SOFC Anode - Hydrogen oxidation at porous nickel and nickel/yttria-stabilised zirconia cermet electrodes
Prof. Dr. Ir. H. Verweij
Dr. H.J.M. Bouwmeester
Nickel/yttria-stabilised zirconia cermet is the state-of-the-art anode material for SOFCs. This thesis describes a number of experimental studies (impedance and I-h measurements) on different types of anodes, with emphasis on the kinetics of the hydrogen oxidation reaction and the effect of the microstructure on the electrochemical performance.
Porous nickel electrodes are studied because of their relative simple microstructure, which is characterised with image analysis in term of the Triple Phase Boundary (electrolyte/electrode/gasphase) length. A linear relation is obtained between the TPB length and the electrode conductivity. pH2 and pH2O dependent data indicate that a simple description in terms of a Butler-Volmer formalism is excluded. A strong variation in the fractional coverage of adsorbed intermediates with overpotential h is suggested.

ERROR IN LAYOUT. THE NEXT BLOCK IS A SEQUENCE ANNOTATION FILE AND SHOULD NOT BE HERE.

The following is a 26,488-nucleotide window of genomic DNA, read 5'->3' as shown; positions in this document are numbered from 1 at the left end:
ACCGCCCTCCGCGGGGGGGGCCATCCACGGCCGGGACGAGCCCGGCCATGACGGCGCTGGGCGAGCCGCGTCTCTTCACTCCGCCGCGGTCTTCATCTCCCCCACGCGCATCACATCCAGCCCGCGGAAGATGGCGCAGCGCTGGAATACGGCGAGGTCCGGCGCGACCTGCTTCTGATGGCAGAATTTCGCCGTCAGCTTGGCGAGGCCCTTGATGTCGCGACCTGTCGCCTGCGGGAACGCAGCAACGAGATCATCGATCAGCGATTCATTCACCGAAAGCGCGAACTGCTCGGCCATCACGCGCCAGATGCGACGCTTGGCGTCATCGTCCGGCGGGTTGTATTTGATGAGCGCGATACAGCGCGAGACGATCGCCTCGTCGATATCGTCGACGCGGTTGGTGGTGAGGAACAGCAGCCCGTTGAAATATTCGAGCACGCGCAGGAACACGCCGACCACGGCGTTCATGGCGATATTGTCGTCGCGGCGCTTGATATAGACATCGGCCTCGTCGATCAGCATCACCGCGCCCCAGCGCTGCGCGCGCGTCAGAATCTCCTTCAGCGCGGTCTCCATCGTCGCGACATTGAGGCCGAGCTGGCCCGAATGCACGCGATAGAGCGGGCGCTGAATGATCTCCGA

Modification of porous nickel electrode with fine YSZ resulted in a significant improvement (total electrode resistance decreases with more than 50%), which is ascribed to an increase in reaction sites.
The microstructure of nickel/YSZ cermet electrodes was modified by using different fractions coarse and fine YSZ. The microstructures was quantified in terms of porosity, nickel particle size and surface coverage of the electrode /electrolyte interface. A ladder network model was used to obtain more insight in the spatial extension of the TPB perimeter in the electrode. The microstructure of cermets does not change the requirements regarding the thickness of the electrodes. The kinetics of the hydrogen oxidation reaction at the cermet electrodes is studied. The impedance spectra show a complex behaviour at the low frequency side, which is not completely understood.
Concluding: The linear relationship between the TPB length (related with the active area for the electrode reaction) and the total electrode conductivity for the nickel electrodes suggests that for cermet electrodes part of the bulk is active in the electrode reaction. The results of reaction kinetic studies at the different types of electrode support the conclusion that charge transfer governs electrode processes.